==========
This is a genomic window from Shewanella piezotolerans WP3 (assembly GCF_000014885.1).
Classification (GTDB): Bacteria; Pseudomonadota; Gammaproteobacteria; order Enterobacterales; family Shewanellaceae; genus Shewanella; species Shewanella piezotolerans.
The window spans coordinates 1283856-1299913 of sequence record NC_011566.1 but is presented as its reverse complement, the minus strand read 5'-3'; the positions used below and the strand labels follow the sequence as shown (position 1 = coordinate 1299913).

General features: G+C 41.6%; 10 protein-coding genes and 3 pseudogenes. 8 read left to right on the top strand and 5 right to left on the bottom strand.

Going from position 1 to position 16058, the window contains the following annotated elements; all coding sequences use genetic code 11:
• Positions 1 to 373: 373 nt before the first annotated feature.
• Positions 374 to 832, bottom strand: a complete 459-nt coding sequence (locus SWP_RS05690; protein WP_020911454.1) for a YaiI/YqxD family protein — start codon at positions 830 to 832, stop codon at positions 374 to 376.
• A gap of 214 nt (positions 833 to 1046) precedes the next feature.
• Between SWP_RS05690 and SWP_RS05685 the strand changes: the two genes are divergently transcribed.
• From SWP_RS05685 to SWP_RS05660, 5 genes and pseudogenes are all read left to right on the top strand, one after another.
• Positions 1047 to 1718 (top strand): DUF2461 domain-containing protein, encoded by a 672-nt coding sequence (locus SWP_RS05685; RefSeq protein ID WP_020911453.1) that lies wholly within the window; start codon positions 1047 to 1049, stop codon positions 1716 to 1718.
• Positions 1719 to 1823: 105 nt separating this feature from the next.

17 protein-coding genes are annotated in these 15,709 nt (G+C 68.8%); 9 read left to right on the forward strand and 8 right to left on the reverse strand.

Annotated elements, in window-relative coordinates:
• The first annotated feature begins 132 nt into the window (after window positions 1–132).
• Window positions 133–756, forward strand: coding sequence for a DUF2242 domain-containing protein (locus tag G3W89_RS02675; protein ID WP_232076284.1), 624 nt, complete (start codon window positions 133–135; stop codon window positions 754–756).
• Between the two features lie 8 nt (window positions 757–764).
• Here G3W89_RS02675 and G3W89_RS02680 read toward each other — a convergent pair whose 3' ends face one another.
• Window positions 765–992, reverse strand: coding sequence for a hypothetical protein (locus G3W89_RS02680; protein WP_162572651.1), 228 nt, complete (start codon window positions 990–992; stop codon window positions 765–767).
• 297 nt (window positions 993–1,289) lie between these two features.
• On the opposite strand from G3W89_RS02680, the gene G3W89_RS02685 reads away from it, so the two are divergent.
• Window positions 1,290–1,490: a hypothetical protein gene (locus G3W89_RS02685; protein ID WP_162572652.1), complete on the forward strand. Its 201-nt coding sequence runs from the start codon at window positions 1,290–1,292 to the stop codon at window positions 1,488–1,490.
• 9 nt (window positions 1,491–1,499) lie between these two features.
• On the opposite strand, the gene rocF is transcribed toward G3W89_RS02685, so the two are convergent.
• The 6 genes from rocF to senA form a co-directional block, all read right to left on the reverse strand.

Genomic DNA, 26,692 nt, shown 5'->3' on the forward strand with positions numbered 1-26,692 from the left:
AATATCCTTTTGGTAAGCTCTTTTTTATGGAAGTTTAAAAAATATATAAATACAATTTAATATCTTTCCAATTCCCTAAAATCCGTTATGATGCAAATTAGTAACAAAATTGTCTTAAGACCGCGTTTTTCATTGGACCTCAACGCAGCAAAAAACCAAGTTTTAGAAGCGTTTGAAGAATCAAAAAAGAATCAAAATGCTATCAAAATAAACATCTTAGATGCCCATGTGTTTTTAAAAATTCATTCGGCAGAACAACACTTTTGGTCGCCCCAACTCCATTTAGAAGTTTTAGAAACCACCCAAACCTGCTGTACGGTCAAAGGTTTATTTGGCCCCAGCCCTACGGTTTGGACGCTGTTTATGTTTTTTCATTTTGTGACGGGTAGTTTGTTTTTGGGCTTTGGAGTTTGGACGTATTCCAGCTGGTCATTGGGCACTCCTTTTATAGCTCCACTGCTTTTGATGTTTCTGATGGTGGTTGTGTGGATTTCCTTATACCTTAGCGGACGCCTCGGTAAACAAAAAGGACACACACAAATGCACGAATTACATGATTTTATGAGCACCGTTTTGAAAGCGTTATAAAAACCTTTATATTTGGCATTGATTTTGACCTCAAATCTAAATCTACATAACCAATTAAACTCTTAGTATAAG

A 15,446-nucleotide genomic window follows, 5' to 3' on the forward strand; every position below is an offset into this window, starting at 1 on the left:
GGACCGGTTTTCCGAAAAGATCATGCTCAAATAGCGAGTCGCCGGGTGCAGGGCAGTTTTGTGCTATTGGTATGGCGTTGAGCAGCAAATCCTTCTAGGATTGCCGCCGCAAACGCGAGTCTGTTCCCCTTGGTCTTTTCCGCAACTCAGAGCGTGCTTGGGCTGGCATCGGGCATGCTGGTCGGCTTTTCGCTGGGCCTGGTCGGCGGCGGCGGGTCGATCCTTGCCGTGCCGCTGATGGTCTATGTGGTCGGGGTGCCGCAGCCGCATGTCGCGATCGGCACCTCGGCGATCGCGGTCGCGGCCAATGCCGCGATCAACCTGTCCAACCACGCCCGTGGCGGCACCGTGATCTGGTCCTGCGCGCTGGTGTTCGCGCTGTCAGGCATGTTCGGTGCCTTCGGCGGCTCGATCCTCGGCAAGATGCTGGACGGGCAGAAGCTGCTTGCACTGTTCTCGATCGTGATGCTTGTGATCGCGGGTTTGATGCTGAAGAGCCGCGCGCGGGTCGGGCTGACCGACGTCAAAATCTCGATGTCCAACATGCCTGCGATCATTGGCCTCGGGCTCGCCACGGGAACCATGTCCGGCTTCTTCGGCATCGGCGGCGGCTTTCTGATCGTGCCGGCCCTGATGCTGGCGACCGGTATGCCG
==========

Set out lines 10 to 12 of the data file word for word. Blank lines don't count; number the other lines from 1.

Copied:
• From SWP_RS05685 to SWP_RS05660, 5 genes and pseudogenes are all read left to right on the top strand, one after another.
• Positions 1047 to 1718 (top strand): DUF2461 domain-containing protein, encoded by a 672-nt coding sequence (locus SWP_RS05685; RefSeq protein ID WP_020911453.1) that lies wholly within the window; start codon positions 1047 to 1049, stop codon positions 1716 to 1718.
• Positions 1719 to 1823: 105 nt separating this feature from the next.